Enders has some experience with all this — with fear, with scarcity, with uncertainty about which rules will let you live. Enders’ 35th birthday, on April 6, 1996, was a turning point in Liberia’s years of civil war that ran, on and off, from 1989 to 2003. Enmity between two warlords sparked a siege in the capital, and Enders’ wife and their two children survived by making the birthday cake she’d baked for him last for a month.
Watching a community torn apart by violence is one of the reasons Enders is dedicated to helping his neighbors. And his dedication, long on display in the private school he runs at subsidy for the poorest children in his low-resourced village, is one of the reasons his neighbors trust him. They listen to what he says, in this case, about Ebola. He passes out fliers and talks with neighbors about what really transmits the disease. He’s a one-man army against resistance and denial of the virus and its risks, and unlike Liberia’s political elite or international health workers, Enders speaks the language of the people these messages most need to reach.
“We’ve had an opportunity [to help] that a lot of people have not had,” Enders said.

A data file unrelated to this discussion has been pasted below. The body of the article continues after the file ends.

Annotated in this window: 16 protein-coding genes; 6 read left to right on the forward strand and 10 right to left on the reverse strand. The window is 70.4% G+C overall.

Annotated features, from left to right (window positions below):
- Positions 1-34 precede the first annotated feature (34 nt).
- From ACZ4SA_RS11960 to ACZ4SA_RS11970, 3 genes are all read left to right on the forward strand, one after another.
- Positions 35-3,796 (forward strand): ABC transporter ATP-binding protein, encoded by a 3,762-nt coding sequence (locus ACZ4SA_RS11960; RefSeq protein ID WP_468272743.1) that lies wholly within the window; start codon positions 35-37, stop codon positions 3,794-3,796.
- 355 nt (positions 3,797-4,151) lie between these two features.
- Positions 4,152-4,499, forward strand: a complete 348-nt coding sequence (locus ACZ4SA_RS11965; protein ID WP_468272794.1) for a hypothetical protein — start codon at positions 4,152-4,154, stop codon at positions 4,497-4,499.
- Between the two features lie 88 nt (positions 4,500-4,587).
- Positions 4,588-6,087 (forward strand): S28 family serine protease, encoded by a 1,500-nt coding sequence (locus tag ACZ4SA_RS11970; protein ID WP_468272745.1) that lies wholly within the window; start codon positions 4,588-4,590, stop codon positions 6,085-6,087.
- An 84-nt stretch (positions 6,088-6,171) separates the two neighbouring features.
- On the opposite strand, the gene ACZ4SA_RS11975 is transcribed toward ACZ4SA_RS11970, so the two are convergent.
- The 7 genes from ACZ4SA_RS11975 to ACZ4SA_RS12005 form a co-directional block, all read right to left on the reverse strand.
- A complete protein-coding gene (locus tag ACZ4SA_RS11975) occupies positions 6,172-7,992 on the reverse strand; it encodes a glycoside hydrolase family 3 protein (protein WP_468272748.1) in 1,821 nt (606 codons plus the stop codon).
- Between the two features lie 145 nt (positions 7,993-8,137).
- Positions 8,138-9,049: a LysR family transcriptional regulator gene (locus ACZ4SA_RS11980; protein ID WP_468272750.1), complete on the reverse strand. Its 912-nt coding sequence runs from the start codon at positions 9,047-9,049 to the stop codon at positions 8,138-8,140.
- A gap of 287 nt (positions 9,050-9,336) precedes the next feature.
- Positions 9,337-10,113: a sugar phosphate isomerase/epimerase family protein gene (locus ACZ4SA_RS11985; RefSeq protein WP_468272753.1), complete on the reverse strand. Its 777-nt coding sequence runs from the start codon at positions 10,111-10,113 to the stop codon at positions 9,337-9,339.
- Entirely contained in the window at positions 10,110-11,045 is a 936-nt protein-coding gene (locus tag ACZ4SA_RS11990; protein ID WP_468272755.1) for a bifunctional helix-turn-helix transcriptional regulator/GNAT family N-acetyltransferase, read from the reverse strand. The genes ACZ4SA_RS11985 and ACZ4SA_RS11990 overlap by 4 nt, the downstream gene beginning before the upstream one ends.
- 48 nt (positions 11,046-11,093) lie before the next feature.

“The joy I have is that every morning people look forward to receiving something, getting some encouragement because I’m willing to be there for them.”
He’s not talking only about the lab workers. The cooking isn’t just about feeding them. It’s also about reminding a community that it isn’t helpless. Helplessness insulates fear, and fear erodes trust between neighbors.
That’s why Jeejuah comes here very morning. No one before had ever hinted to before that an ordinary woman like her might be able to do something to help — that there was something ordinary, something doable, that an average woman could do in the midst of this unknown, terrifying disease.
“I just want to help,” she said. “I’ll cook until there’s no more food left to cook.”